On August 2, the nation’s favourite all-Liverpool born Beatles tribute band play at Lytham Festival. The band’s friend – John Lennon’s sister Julia Baird – spoke to Jon Rhodes about why the Fylde coast has a special place in her heart.
Let Me Hear Some of That Rock’n’Roll Music” a frenzied John Lennon would belt out like no-one else could back in the day.
Lennon’s love of rock standards stayed with him his whole life. It was a life tragically cut short, but the image of him wielding his legendary Rickenbacker 325 and rocking them good lives on.
And it lives on not only in the monochrome images captured at the height of Beatlemania, the zany movies and those cherished memories locally of John, Paul, George and Ringo on stage at Blackpool’s Queens Theatre, the ABC, Opera House and Fleetwood’s Marine Hall.
Today, there are hundreds, if not thousands, of Beatles tribute bands around the world. Some, it is fair to say, are better than others.
At the top of the tree – if you are looking for the authentic all-Liverpool Merseybeat sound – sit The Mersey Beatles.
They are heading to Lytham Festival’s Pavilion Stage at Lowther Pavilion on Wednesday August 2 for a special two-part show. It mixes the classic rock’n’roll hits with a 50th anniversary playing of Sgt Pepper’s Lonely Hearts Club Band in all its kaleidoscopic brilliance.
And The Mersey Beatles – the former house band at Liverpool’s world-famous Cavern Club – boast a rather well-informed fan who has travelled the world with them over the years.
Julia Baird knows a good John Lennon when she sees one… well, she should do, she is Lennon’s sister after all!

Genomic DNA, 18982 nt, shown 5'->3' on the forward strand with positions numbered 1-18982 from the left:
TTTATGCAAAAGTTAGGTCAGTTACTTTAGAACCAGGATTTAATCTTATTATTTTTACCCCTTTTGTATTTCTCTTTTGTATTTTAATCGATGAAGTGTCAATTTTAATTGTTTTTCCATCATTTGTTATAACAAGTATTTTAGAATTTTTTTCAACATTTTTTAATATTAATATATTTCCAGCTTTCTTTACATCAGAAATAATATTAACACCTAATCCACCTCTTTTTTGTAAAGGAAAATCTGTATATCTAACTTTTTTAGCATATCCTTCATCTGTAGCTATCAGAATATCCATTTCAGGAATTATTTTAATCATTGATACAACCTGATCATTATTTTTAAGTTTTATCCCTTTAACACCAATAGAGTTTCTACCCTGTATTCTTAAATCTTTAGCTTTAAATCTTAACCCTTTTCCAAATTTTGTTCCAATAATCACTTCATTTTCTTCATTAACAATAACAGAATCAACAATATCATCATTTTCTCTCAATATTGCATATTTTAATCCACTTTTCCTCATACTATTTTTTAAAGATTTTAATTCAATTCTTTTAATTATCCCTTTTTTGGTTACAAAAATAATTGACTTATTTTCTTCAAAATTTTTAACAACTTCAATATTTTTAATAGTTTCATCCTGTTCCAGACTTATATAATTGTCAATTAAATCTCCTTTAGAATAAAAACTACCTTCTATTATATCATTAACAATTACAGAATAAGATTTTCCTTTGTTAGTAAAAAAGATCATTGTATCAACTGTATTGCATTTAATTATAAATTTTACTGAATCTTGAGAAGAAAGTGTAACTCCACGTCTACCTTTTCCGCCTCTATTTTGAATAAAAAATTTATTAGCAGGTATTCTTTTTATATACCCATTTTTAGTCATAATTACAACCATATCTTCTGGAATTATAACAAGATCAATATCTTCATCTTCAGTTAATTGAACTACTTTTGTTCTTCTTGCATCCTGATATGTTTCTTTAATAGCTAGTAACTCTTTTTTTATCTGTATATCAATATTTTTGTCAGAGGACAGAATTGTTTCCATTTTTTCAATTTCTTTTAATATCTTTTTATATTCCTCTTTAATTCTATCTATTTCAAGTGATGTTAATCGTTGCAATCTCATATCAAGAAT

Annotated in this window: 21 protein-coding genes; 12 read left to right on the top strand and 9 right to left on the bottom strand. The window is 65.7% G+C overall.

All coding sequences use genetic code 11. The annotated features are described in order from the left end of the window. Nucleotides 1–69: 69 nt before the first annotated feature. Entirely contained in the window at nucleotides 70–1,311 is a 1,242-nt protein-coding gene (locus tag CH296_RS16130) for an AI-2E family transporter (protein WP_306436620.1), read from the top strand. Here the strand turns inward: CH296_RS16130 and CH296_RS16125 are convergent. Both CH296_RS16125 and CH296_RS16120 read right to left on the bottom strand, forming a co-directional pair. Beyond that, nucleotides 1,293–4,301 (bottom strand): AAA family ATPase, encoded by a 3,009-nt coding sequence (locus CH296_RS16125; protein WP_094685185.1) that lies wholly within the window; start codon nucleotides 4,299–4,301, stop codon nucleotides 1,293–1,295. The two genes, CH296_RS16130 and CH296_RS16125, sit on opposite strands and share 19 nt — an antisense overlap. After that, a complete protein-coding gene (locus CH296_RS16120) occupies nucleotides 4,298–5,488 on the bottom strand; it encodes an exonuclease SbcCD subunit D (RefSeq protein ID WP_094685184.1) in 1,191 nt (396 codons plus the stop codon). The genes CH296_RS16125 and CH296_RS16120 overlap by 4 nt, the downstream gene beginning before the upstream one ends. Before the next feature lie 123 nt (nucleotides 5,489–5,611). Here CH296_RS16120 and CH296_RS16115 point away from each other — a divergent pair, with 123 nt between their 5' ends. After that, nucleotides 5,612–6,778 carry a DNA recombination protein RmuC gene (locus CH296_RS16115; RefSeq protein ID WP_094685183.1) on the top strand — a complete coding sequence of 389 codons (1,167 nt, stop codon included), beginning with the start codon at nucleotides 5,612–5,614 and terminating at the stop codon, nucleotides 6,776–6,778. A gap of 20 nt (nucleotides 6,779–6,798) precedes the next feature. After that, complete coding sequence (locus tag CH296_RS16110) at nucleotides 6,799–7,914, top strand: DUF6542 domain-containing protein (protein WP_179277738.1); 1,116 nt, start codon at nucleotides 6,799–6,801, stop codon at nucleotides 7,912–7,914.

The first time she saw Lennon and his mates (then the Quarrymen, eventually to become The Beatles) was “in my kitchen in 1957 and we followed them everywhere after that!”
As far as judging credentials go that’s pretty impressive, and it’s fair to say there is no room in Julia’s life for cheap imitations of her beloved big brother John.
So, in Mark Bloor, who takes on the unenviable task in the show of recreating Lennon though the years from the snarling Hamburg-honed rocker to the more refined nuances of his later Beatles work, they have a good one.
Julia said: “Mark is extremely professional in his approach and he wants to make it as much like John as possible. He’s a wonderfully talented and accomplished musician, but does not try and do anything the real John Lennon wouldn’t do so he gives the fans what they want – an authentic sounding John.
“The harmonies with Steven Howard, who plays Paul, are spot on and all the boys give the audience a true Beatles experience.”
Quite what John Lennon would make of tribute bands and tribute shows will sadly never be known.
However, before his death in New York in 1980, John Lennon was struck by a wave of nostalgia, and after many years of no communication he began writing to relatives back home in England asking for old family pictures. He even requested his old school tie which he wore right up until his death.
And it was Julia he turned to.
She said: “In the mid-1970s John started thinking about his family again. He was the one who got in touch with us because getting hold of John was like trying to get in touch with Henry VIII, it was impossible. It was a phone call out of the blue and we got the message ‘John is looking for the girls’, meaning me and my sister Jackie.
“Up until then the entire family lost touch with him. He went away to America and they were strange years for him. We didn’t know what was going on, none of us did, and when he woke up and came to his senses he wanted to know where his family was.
“He was the one that was in the rich and powerful ivory tower and we couldn’t get to him, but he was still a human being and he got to us.”
The Fylde coast famously played a vital part in John Lennon’s early life. A young Lennon spent many summers with cousins Leila and Stanley who were at boarding schools in St Annes and Rossall respectively.
He would often take the tram into Blackpool to see the likes of George Formby, Dickie Valentine and Arthur Askey. He also learned to swim at Fleetwood’s old open-air baths. Rumour has it he and Stanley even supported Fleetwood Town!